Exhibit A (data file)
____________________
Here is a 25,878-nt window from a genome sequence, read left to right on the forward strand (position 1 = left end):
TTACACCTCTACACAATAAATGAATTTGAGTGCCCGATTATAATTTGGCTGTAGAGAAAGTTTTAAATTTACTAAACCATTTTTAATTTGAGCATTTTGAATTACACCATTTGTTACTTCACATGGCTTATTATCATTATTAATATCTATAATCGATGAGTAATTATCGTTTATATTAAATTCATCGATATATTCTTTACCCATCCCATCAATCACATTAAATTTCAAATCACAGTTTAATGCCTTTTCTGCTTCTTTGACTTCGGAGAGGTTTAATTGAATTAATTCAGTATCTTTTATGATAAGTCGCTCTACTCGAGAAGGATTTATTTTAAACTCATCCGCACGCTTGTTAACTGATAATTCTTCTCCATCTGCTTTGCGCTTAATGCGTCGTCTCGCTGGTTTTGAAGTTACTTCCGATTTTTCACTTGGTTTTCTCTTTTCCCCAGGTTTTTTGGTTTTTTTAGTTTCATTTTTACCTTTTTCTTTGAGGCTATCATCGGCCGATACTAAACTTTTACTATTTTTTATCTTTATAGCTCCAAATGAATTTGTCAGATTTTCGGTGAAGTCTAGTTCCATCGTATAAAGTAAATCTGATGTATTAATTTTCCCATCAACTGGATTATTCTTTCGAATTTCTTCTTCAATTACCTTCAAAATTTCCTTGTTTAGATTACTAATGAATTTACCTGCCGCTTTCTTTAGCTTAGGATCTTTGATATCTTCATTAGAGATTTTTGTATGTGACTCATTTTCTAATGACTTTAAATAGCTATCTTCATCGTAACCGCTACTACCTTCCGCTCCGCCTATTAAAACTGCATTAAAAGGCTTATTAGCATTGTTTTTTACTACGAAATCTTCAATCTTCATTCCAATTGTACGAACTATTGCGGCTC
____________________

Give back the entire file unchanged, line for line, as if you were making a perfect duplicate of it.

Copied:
Here is a 25,878-nt window from a genome sequence, read left to right on the forward strand (position 1 = left end):
TTACACCTCTACACAATAAATGAATTTGAGTGCCCGATTATAATTTGGCTGTAGAGAAAGTTTTAAATTTACTAAACCATTTTTAATTTGAGCATTTTGAATTACACCATTTGTTACTTCACATGGCTTATTATCATTATTAATATCTATAATCGATGAGTAATTATCGTTTATATTAAATTCATCGATATATTCTTTACCCATCCCATCAATCACATTAAATTTCAAATCACAGTTTAATGCCTTTTCTGCTTCTTTGACTTCGGAGAGGTTTAATTGAATTAATTCAGTATCTTTTATGATAAGTCGCTCTACTCGAGAAGGATTTATTTTAAACTCATCCGCACGCTTGTTAACTGATAATTCTTCTCCATCTGCTTTGCGCTTAATGCGTCGTCTCGCTGGTTTTGAAGTTACTTCCGATTTTTCACTTGGTTTTCTCTTTTCCCCAGGTTTTTTGGTTTTTTTAGTTTCATTTTTACCTTTTTCTTTGAGGCTATCATCGGCCGATACTAAACTTTTACTATTTTTTATCTTTATAGCTCCAAATGAATTTGTCAGATTTTCGGTGAAGTCTAGTTCCATCGTATAAAGTAAATCTGATGTATTAATTTTCCCATCAACTGGATTATTCTTTCGAATTTCTTCTTCAATTACCTTCAAAATTTCCTTGTTTAGATTACTAATGAATTTACCTGCCGCTTTCTTTAGCTTAGGATCTTTGATATCTTCATTAGAGATTTTTGTATGTGACTCATTTTCTAATGACTTTAAATAGCTATCTTCATCGTAACCGCTACTACCTTCCGCTCCGCCTATTAAAACTGCATTAAAAGGCTTATTAGCATTGTTTTTTACTACGAAATCTTCAATCTTCATTCCAATTGTACGAACTATTGCGGCTC